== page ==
Community toilets offer inadequate sanitation solutions
07 December 2022
By Jyoti Sharma, School of Planning and Architecture New Delhi, India
Rapid urbanisation in developing countries presents a number of risks, one of which is the failure of infrastructure. As cities struggle to keep pace with growing populations and necessary investment, water, sanitation, and hygiene (WASH) infrastructure can end up stretched and stressed beyond capacity. In New Delhi, over 60% of the population is reliant on inadequate sanitation services, the majority of whom live in informal settlements or in urban poor households.
These communities are typically reliant on pit latrines, community toilets, or nearby public toilets for their daily basic needs. At times they are forced (or sometimes prefer) to defecate in the open. The lack of adequate sanitation facilities forces dwellers of informal settlements to use drains, open areas, and railway tracks. There are even reports of citizens using plastic bags that they later discard in dustbins (Biswas, 2020). The overall shortage of functional toilets in the city strongly impacts the most vulnerable: how they live, their ability to work, their education, their safety (including fear of assault), and many other problems. There are also risks associated with using community toilets. It is important to understand these risks to understand why people do not use community toilets and still prefer to defecate in the open.
The nodal agency responsible for the provision of basic services to these communities is Delhi Urban Shelter Improvement Board (DUSIB). The facilities provided to communities vary across the Barapullah sub-basin: some informal settlements have pucca (brick and mortar) community toilets, while others are provided with prefabricated cubicles (portable toilets) and mobile toilet vans. The facilities themselves are often poorly maintained, whilst faecal sludge generated by these toilets is unsafely managed, uncontained, and indiscriminately disposed of in the outskirts of New Delhi. Wastewater is also poorly managed, due to inadequate infrastructure leading to sewer network blockages and overflows, as well as improper treatment.
These challenges are exacerbated in informal settlements and low-income areas, which are frequently characterised by high population densities, high housing density, and the prevalence of inadequate sanitation facilities. The risks for groundwater pollution are significantly higher in informal settlements and low-income areas, which often have sanitation facilities located less than 10m radial distance from groundwater sources such as drains, rivers, and streams, whilst those in medium- and high-income areas are located further apart. During heavy rains the facilities become flooded and unusable. As a result of poor and infrequent maintenance, flooding leads to faecal sludge frequently flowing out from the facilities and mixing with floodwater, particularly around low-lying toilets. Because of the inadequate, unsafe, and low-quality sanitary infrastructure, faecal contamination is the most common groundwater pollution hazard, leading to significant public health risks, and increasing environmental pollution and impact on ecosystems.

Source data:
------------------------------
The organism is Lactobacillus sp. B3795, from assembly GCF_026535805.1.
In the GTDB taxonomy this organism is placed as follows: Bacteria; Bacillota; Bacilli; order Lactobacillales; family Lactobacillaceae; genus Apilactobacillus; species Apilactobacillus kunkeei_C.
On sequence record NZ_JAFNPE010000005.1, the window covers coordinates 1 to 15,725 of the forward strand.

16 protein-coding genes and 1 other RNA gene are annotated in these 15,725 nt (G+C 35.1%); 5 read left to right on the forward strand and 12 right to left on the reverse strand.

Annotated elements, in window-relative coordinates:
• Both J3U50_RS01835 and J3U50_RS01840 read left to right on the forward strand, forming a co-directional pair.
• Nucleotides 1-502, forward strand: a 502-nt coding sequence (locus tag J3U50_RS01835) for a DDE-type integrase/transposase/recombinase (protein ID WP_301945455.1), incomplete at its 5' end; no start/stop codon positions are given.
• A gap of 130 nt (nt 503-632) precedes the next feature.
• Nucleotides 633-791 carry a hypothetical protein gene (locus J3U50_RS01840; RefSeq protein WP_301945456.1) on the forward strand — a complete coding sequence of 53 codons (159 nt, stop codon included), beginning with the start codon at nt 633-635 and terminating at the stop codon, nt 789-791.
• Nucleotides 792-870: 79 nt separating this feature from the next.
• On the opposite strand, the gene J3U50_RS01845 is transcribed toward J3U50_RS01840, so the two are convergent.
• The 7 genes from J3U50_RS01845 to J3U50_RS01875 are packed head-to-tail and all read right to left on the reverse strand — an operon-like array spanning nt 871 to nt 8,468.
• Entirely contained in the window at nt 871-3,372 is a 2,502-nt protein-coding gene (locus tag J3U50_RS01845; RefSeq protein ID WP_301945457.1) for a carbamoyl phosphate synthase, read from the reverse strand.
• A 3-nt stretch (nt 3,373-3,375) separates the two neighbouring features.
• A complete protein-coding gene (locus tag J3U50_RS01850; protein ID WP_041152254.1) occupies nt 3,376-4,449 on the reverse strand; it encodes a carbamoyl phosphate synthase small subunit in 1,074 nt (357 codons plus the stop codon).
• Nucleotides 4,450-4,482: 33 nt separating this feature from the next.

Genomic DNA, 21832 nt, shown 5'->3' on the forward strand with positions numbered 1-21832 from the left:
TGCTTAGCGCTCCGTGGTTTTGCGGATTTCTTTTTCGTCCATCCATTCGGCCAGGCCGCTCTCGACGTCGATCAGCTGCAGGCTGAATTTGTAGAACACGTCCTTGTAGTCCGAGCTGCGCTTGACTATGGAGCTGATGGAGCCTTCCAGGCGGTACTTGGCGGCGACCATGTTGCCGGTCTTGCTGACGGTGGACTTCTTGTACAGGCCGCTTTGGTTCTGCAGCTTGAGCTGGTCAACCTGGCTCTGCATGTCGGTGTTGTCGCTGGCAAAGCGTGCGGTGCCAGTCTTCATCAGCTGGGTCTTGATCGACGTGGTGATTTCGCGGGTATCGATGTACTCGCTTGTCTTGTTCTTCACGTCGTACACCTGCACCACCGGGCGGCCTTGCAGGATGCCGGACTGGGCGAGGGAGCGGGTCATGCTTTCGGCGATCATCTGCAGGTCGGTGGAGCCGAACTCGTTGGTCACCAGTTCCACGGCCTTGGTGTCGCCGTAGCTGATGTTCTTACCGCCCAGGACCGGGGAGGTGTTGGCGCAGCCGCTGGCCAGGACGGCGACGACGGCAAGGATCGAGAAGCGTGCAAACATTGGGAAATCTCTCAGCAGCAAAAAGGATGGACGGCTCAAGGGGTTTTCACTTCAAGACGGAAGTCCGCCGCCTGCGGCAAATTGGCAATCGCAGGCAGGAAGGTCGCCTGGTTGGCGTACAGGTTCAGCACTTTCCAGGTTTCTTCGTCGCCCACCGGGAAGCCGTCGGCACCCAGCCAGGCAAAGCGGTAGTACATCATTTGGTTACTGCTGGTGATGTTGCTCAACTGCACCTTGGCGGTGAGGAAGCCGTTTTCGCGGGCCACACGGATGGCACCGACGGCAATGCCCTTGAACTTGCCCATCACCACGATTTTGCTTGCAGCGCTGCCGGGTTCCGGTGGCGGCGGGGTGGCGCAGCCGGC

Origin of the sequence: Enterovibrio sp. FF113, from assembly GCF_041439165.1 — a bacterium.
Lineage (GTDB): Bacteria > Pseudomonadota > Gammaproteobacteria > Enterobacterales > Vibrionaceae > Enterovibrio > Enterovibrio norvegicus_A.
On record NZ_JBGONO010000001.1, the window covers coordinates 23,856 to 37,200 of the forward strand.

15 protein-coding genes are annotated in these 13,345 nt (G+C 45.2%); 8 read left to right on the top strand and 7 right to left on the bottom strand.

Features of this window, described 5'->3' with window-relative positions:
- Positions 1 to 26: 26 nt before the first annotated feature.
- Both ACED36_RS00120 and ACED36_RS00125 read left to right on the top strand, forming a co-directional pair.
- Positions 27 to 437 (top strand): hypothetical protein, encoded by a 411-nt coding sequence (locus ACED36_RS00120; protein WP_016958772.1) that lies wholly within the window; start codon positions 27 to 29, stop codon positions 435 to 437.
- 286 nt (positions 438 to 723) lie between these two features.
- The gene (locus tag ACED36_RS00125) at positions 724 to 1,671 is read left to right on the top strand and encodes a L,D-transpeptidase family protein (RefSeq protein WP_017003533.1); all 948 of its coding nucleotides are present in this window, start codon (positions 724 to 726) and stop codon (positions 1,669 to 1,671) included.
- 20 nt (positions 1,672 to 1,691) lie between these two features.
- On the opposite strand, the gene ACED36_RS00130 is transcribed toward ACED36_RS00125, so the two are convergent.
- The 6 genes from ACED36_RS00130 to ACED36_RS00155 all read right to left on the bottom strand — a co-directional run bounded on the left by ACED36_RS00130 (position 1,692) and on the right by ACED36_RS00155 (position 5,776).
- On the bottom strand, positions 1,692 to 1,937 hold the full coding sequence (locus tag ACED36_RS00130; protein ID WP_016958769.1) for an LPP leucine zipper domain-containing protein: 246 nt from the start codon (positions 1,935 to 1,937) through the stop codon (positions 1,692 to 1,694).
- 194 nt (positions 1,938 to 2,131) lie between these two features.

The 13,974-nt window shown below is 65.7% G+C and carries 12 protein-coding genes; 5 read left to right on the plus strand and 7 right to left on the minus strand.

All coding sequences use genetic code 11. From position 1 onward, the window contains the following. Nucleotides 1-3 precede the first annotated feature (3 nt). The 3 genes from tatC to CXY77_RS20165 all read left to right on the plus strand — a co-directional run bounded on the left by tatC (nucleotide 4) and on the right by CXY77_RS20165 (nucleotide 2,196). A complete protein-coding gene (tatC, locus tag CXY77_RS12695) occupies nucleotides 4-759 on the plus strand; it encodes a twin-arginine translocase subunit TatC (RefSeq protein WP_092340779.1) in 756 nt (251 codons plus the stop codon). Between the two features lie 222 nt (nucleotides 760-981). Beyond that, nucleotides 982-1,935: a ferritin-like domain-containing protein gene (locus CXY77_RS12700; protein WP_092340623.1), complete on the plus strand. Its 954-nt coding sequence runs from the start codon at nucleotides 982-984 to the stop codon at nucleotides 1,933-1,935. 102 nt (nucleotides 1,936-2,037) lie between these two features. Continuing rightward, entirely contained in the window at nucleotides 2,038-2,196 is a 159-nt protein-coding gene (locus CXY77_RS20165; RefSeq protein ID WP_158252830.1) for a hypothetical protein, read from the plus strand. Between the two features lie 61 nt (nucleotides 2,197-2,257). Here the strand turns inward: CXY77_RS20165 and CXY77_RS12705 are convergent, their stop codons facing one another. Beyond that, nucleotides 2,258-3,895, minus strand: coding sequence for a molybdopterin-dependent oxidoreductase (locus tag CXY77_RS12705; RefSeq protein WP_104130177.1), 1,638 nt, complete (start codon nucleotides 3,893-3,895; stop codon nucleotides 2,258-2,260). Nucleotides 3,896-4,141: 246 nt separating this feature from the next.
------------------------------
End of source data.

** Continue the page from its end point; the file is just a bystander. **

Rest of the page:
Indira Camp Part-II is one of the informal settlements of the Barapullah sub-basin where prefabricated cubicles are provided. Indira Camp Part-II is made up of 541 households, with a total local population of 3,000 people living in nearly 900 jhuggis (houses typically made from mud and sheets of iron). The name of the camp comes from the mountainous waste site on which the community resides - the settlement is quite literally surrounded by garbage heaps and human excreta.
The only available toilet for the inhabitants of Indira Camp Part-II is a thatch-like structure consisting of 10 male portable cubicles and 10 female portable cubicles. The community toilet has a common entrance for both men and women and has no boundary wall, making females particularly vulnerable whilst using the facility. The portable toilets do not have a water connection and residents use dabba (jugs, tubs) to carry water inside the cubicle, making the facility inconvenient and inaccessible for the elderly and children of the community. At night, these portable toilets pose a risk to women: the toilets lack an electricity connection and act as a hotspot for men to intimidate women using the facility. The toilets are not maintained regularly - instead, the community is responsible for ensuring the facility’s upkeep. These challenges are exacerbated during the monsoon season. As the facility inevitably becomes flooded during the rains, the community toilets are not only inaccessible, but faecal sludge from the toilets spills out into the nearby drain, eventually flowing into the river, contaminating groundwater and surface water resources.
Poorly planned solutions intended to reduce open defecation have limited benefits and instead further expose the most vulnerable communities of cities to other types of risks. Therefore, simply providing basic community toilets is not the best solution to the problem of Delhi’s inadequate WASH infrastructure - better planned, integrated options must be found.